"Facts, Facts, and Facts but No Ethics": a Philosophical Remark on Dethroning

Anat Matar


In this paper I argue that Wittgenstein's writings from the late 20s and the
beginning of the 30s reveal some discrepancy between the later Wittgenstein's
approach to language and world and his less-revolutionized approach to ethics.
Wittgenstein indeed acknowledged the fact that his new views about language and
world must have resulted in abandoning his pure and ascetic conception of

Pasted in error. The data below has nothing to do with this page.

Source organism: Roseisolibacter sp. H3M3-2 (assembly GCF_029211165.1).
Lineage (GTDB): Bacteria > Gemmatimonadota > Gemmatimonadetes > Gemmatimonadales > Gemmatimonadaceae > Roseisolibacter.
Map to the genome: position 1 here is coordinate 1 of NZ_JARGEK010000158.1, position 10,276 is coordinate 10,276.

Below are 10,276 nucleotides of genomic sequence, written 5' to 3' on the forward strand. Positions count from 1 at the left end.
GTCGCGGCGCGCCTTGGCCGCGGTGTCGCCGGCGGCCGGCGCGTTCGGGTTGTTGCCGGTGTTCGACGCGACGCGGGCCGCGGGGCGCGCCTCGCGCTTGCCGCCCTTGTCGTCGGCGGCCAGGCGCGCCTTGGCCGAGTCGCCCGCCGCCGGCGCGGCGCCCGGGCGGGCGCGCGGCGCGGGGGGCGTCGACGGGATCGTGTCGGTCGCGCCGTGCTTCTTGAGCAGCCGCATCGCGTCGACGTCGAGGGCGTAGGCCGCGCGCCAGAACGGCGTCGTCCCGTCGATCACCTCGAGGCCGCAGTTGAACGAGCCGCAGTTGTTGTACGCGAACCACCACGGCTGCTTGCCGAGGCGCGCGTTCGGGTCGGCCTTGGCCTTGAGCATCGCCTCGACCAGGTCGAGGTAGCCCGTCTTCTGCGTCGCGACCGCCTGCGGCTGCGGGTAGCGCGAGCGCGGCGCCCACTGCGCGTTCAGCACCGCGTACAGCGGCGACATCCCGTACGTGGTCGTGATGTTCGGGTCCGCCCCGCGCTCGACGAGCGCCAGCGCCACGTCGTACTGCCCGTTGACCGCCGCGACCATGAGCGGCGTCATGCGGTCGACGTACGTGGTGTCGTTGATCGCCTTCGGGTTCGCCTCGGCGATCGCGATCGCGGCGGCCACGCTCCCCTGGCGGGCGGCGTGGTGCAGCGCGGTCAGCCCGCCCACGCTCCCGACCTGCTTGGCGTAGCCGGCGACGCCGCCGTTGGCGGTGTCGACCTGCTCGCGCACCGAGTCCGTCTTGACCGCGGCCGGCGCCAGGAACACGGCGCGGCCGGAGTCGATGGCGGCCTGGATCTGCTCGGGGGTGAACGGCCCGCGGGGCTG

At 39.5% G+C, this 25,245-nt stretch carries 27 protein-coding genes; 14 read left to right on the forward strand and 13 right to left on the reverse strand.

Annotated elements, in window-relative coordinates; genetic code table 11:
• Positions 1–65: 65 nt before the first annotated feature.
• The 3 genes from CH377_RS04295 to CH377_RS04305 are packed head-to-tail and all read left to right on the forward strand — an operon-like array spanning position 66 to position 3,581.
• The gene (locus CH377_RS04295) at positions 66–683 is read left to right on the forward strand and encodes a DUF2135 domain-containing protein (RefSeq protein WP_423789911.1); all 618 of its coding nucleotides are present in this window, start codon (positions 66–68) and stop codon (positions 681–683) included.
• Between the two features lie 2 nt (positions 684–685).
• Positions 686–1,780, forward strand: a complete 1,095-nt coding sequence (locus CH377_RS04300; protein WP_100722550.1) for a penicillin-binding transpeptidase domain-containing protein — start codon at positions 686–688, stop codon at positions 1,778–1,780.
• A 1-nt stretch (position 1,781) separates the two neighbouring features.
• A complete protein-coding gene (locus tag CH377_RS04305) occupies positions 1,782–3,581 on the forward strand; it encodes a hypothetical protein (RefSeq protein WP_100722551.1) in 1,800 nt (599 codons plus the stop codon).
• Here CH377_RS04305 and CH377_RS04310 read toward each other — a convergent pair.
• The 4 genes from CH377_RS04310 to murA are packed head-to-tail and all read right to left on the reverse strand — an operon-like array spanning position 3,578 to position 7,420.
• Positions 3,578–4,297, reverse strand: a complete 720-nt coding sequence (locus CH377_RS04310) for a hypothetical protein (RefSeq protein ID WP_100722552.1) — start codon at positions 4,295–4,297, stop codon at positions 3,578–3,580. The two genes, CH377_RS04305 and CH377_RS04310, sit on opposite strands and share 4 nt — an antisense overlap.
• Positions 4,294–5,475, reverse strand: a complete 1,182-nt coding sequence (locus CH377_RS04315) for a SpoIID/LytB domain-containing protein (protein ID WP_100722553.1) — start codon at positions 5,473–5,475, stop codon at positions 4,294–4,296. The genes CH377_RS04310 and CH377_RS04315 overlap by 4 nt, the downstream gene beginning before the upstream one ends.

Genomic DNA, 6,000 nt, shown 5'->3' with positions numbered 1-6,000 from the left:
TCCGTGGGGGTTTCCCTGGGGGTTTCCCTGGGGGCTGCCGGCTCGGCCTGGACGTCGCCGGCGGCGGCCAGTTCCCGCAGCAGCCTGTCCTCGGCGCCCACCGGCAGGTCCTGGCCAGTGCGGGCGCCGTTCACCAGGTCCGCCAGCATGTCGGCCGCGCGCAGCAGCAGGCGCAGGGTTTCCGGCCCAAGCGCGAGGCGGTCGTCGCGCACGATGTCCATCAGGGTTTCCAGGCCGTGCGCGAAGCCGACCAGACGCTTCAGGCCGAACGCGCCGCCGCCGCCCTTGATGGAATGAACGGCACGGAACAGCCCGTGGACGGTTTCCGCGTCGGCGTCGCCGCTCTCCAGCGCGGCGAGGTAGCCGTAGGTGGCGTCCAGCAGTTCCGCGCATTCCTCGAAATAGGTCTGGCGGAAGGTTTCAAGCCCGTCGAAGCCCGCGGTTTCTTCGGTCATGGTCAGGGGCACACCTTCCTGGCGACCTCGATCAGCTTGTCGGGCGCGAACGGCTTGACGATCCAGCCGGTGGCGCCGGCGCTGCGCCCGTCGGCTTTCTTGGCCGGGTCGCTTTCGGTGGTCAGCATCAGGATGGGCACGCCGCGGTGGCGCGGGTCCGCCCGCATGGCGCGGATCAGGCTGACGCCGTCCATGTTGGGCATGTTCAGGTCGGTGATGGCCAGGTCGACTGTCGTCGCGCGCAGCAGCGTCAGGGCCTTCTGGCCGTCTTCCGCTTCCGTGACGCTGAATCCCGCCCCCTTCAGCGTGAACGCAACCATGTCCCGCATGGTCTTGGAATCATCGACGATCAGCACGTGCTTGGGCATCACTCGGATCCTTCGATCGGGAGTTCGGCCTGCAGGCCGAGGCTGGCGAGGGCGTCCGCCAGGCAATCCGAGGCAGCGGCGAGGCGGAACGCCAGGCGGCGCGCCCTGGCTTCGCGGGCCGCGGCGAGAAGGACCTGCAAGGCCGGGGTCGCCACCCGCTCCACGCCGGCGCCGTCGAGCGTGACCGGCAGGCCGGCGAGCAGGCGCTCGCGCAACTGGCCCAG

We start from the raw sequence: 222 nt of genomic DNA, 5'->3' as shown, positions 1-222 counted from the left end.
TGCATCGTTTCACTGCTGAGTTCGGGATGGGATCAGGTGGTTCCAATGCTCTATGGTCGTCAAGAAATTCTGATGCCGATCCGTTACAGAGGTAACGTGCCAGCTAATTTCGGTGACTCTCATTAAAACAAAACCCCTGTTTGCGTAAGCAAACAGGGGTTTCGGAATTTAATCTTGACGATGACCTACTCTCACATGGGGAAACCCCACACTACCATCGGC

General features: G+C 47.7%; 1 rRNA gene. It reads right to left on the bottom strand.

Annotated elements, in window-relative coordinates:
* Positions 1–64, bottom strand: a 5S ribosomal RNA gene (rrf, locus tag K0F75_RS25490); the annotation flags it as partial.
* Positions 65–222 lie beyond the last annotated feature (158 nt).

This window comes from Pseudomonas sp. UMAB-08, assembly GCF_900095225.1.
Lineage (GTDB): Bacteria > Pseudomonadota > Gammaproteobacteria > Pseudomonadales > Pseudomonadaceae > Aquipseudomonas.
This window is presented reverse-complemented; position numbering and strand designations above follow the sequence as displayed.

ethics; yet he did not realize that the linkage forged between meaning and
action must yield a blatantly political attitude to matters ethical. This
discrepancy sheds light on the fact that Wittgenstein's notion of philosophy
remained faithful to some traditional dogma which prohibited him from deducing
the most radical consequences from his own revolutionary vision.


philosophy; 20th century philosophy; Wittgenstein Ludwig; ethics; fact vs value; description; dogma; action; practice

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